DRG claims present a unique set of challenges for payers ‘claims departments that attempt to identify and correct billing errors by themselves. Whether for those payers who perform their own internal auditing or those who choose to utilize a consultant or vendor, the complexity and counter-intuitive nature of DRG methodology often results in claims departments overlooking many of the mid-priced claims where coding errors predominate. Typically audit triggers for high cost claims will fail to find the bulk of coding errors that can only be found by experienced coding professionals who are trained to identify and correct them by applying compliant practices and official regulatory guidelines.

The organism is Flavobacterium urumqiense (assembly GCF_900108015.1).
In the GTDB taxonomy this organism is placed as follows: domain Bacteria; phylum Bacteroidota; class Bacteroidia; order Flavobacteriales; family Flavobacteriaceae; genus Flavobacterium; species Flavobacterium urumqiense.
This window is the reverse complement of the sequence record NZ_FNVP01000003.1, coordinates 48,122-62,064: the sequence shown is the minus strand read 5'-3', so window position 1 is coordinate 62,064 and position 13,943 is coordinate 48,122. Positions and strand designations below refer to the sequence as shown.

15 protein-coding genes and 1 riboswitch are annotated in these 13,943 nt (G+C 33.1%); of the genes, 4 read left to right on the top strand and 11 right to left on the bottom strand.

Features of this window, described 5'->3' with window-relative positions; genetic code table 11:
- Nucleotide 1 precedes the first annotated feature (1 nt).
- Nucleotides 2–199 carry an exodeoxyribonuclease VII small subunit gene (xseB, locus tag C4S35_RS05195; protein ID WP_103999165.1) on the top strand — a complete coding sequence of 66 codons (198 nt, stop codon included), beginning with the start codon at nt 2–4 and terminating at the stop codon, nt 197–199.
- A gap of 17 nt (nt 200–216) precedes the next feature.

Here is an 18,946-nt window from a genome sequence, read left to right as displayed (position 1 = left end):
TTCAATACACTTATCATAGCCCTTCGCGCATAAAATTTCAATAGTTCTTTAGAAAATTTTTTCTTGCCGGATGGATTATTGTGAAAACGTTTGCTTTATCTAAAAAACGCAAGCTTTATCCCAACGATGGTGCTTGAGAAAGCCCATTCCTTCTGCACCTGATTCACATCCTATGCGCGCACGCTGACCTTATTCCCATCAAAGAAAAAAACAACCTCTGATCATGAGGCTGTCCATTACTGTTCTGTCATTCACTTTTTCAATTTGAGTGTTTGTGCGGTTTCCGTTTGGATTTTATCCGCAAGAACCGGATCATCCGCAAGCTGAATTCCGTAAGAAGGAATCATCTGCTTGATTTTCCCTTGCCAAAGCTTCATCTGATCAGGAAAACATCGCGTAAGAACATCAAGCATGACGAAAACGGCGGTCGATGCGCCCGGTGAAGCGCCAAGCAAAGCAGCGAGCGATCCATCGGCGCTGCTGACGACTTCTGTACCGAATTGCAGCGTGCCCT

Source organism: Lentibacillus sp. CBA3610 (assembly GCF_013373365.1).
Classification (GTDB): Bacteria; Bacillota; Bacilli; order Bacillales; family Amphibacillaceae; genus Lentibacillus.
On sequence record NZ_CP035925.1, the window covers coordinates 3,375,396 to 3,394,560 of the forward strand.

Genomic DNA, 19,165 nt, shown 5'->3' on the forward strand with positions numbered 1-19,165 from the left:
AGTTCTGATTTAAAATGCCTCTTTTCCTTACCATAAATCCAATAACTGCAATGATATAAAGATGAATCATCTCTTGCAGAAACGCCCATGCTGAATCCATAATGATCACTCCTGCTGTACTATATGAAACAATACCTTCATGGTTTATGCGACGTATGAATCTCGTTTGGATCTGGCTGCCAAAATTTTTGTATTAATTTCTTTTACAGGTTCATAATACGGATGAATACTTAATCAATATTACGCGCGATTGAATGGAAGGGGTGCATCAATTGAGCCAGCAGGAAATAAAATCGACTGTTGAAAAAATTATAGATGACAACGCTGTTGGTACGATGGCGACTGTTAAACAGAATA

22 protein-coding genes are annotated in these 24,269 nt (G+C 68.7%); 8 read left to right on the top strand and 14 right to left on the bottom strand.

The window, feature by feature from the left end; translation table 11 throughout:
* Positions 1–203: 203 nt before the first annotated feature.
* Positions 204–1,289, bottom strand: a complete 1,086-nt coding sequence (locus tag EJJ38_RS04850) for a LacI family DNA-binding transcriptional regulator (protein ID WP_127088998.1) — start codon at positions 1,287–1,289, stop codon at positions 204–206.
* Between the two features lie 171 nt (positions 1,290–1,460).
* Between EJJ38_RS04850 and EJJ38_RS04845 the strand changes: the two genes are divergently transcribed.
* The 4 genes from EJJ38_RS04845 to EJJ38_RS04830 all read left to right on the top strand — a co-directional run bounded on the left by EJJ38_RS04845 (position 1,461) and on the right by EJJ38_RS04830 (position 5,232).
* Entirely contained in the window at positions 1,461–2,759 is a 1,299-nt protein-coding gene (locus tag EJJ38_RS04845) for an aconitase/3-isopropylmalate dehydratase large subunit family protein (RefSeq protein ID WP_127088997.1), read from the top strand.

Errors are typically not found by applying everyday logic or intuitive means such as validating diagnoses known to utilization management review documents or other claims data. Instead, correcting the errors require a complex and technical approach of selecting potential errors based on guideline based criteria and a multitude of suggestive technical factors. Recommendations for correction are arrived at by applying The Official Guidelines for Coding and Reporting set forth by the four regulatory cooperating parties ICD-10 (CMS, AHA, AHIMA, and NCHS.) Examples of such errors include the incorrect sequencing of diagnoses, improper use of combination codes and excluded codes, non-adherence to disease and condition-specific guidelines, misapplying updated procedural codes, and not referencing the precedent rulings of the AHA Coding Clinics. The complexity and sheer volume of rules require the formal education and expertise of Health Information Management Coding Professionals who possess additional credentials that validate their competency with DRG coding and validation. This is the proven level of skill that DRG Claims Management brings to health plan payers.